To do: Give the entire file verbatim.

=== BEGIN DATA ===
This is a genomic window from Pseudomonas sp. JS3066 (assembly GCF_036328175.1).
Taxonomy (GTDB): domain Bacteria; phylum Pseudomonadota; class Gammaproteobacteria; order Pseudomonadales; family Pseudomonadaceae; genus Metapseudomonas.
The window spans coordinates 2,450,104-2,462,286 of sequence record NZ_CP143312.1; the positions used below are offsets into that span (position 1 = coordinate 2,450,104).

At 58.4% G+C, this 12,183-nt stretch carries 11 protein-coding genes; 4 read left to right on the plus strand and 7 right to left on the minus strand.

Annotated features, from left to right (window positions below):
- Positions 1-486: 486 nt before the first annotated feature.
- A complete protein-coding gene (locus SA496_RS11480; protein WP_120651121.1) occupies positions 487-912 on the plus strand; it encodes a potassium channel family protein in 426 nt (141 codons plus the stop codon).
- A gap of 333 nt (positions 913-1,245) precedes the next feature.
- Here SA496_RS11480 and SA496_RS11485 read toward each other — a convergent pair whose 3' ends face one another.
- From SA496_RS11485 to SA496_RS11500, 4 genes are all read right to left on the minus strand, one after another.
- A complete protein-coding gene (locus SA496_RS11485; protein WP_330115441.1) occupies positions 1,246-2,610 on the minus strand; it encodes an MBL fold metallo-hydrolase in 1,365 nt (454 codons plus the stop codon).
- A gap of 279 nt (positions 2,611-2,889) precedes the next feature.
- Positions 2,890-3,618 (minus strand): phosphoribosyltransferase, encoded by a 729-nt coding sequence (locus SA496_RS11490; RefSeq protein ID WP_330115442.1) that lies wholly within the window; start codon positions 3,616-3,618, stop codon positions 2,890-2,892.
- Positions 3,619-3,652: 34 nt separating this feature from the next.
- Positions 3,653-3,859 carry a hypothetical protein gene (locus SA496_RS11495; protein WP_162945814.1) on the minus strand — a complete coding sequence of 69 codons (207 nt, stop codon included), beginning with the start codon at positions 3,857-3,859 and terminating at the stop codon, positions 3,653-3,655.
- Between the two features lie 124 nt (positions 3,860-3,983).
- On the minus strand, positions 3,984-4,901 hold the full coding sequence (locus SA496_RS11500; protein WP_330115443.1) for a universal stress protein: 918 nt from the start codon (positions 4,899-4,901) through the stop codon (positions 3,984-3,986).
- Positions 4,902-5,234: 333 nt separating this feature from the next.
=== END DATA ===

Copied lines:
This is a genomic window from Pseudomonas sp. JS3066 (assembly GCF_036328175.1).
Taxonomy (GTDB): domain Bacteria; phylum Pseudomonadota; class Gammaproteobacteria; order Pseudomonadales; family Pseudomonadaceae; genus Metapseudomonas.
The window spans coordinates 2,450,104-2,462,286 of sequence record NZ_CP143312.1; the positions used below are offsets into that span (position 1 = coordinate 2,450,104).

At 58.4% G+C, this 12,183-nt stretch carries 11 protein-coding genes; 4 read left to right on the plus strand and 7 right to left on the minus strand.

Annotated features, from left to right (window positions below):
- Positions 1-486: 486 nt before the first annotated feature.
- A complete protein-coding gene (locus SA496_RS11480; protein WP_120651121.1) occupies positions 487-912 on the plus strand; it encodes a potassium channel family protein in 426 nt (141 codons plus the stop codon).
- A gap of 333 nt (positions 913-1,245) precedes the next feature.
- Here SA496_RS11480 and SA496_RS11485 read toward each other — a convergent pair whose 3' ends face one another.
- From SA496_RS11485 to SA496_RS11500, 4 genes are all read right to left on the minus strand, one after another.
- A complete protein-coding gene (locus SA496_RS11485; protein WP_330115441.1) occupies positions 1,246-2,610 on the minus strand; it encodes an MBL fold metallo-hydrolase in 1,365 nt (454 codons plus the stop codon).
- A gap of 279 nt (positions 2,611-2,889) precedes the next feature.
- Positions 2,890-3,618 (minus strand): phosphoribosyltransferase, encoded by a 729-nt coding sequence (locus SA496_RS11490; RefSeq protein ID WP_330115442.1) that lies wholly within the window; start codon positions 3,616-3,618, stop codon positions 2,890-2,892.
- Positions 3,619-3,652: 34 nt separating this feature from the next.
- Positions 3,653-3,859 carry a hypothetical protein gene (locus SA496_RS11495; protein WP_162945814.1) on the minus strand — a complete coding sequence of 69 codons (207 nt, stop codon included), beginning with the start codon at positions 3,857-3,859 and terminating at the stop codon, positions 3,653-3,655.
- Between the two features lie 124 nt (positions 3,860-3,983).
- On the minus strand, positions 3,984-4,901 hold the full coding sequence (locus SA496_RS11500; protein WP_330115443.1) for a universal stress protein: 918 nt from the start codon (positions 4,899-4,901) through the stop codon (positions 3,984-3,986).
- Positions 4,902-5,234: 333 nt separating this feature from the next.